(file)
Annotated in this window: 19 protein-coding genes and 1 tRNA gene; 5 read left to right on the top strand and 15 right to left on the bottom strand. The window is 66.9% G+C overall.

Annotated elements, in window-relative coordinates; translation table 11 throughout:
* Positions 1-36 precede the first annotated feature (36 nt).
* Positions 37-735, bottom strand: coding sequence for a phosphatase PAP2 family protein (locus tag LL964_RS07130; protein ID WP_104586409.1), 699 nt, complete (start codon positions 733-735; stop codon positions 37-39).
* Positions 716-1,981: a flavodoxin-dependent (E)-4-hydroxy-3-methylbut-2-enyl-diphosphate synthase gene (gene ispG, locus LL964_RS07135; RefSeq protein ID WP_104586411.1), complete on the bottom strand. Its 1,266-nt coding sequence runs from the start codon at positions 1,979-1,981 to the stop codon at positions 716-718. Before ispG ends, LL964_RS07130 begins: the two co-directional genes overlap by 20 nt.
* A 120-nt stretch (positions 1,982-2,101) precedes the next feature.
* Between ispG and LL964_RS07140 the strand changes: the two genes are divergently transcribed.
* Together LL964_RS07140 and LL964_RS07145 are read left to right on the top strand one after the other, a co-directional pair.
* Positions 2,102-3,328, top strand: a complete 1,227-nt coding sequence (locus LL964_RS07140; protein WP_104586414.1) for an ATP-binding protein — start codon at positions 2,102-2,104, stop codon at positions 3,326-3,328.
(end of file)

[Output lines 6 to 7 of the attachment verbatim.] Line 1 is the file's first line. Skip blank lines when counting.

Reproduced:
* A 120-nt stretch (positions 1,982-2,101) precedes the next feature.
* Between ispG and LL964_RS07140 the strand changes: the two genes are divergently transcribed.